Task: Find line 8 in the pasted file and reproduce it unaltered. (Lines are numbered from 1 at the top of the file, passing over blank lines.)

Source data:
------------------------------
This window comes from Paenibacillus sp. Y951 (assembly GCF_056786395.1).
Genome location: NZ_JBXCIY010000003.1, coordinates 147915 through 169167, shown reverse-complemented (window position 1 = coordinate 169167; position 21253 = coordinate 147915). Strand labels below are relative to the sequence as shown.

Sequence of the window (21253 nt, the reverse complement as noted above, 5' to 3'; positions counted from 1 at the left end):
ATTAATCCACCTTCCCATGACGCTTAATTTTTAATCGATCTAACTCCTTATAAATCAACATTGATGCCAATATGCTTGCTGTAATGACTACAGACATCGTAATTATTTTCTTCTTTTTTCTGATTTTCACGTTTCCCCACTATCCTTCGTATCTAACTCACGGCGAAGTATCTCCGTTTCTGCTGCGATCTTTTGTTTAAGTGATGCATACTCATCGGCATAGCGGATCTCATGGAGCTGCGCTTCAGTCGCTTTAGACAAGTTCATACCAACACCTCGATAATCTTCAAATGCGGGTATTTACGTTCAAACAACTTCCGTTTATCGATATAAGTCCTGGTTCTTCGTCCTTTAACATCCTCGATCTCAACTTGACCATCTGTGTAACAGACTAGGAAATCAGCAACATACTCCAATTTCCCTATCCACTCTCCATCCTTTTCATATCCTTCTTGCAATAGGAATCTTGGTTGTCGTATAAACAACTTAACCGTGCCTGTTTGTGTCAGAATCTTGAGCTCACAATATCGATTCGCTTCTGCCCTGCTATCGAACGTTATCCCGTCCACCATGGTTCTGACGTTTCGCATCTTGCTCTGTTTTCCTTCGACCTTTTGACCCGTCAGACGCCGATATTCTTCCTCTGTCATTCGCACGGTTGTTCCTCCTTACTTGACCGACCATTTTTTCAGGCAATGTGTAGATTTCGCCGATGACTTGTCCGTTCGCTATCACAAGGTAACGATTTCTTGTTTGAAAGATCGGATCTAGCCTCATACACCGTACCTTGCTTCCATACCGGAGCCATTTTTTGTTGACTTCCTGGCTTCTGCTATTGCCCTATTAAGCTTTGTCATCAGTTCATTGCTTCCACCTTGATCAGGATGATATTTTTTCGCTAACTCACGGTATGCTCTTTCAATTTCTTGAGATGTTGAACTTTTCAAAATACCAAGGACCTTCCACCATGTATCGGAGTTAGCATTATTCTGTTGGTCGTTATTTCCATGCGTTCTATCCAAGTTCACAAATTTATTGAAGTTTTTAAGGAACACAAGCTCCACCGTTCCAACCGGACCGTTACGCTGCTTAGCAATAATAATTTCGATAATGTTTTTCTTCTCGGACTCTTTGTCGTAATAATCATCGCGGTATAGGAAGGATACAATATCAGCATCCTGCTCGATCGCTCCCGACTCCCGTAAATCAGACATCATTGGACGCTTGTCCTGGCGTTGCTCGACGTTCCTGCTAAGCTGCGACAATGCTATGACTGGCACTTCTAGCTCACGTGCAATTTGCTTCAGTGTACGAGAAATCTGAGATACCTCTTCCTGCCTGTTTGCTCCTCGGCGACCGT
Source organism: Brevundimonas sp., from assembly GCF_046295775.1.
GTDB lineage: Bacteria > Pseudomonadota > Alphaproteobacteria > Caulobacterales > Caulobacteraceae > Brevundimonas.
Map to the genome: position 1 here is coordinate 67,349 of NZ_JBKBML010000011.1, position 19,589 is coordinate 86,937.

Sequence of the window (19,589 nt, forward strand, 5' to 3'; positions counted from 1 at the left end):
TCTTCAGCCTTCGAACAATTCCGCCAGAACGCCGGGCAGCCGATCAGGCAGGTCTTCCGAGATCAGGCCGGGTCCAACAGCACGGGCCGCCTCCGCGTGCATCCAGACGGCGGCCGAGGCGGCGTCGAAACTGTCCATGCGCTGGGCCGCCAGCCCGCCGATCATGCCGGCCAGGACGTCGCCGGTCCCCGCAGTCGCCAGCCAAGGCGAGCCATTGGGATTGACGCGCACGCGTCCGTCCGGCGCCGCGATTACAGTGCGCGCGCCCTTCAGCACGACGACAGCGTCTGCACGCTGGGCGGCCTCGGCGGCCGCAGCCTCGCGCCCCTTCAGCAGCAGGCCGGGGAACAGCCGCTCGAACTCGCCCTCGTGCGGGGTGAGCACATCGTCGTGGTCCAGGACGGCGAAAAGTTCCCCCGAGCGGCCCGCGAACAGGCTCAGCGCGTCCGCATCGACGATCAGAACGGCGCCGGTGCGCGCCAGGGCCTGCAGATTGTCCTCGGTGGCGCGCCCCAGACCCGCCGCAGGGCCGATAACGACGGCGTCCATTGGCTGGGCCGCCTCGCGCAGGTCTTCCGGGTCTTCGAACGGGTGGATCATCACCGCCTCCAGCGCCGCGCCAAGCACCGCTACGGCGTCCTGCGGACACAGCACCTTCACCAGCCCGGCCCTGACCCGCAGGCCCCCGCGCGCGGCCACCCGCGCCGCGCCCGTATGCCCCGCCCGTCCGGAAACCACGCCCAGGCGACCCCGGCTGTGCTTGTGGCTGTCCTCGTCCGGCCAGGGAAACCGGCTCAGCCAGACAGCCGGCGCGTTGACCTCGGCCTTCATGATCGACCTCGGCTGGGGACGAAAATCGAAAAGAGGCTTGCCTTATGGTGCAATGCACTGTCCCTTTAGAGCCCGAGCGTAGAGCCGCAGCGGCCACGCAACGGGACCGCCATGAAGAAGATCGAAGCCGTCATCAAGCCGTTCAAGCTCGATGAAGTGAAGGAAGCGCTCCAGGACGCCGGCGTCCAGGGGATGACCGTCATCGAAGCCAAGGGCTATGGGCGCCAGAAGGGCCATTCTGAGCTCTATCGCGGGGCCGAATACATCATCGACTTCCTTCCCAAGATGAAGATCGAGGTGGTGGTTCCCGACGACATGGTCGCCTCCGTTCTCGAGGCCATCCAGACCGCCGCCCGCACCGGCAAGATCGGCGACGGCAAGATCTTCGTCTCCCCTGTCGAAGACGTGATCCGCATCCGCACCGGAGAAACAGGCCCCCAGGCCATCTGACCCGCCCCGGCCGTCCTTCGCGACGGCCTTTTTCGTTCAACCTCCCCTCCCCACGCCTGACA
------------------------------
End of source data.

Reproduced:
Sequence of the window (19,589 nt, forward strand, 5' to 3'; positions counted from 1 at the left end):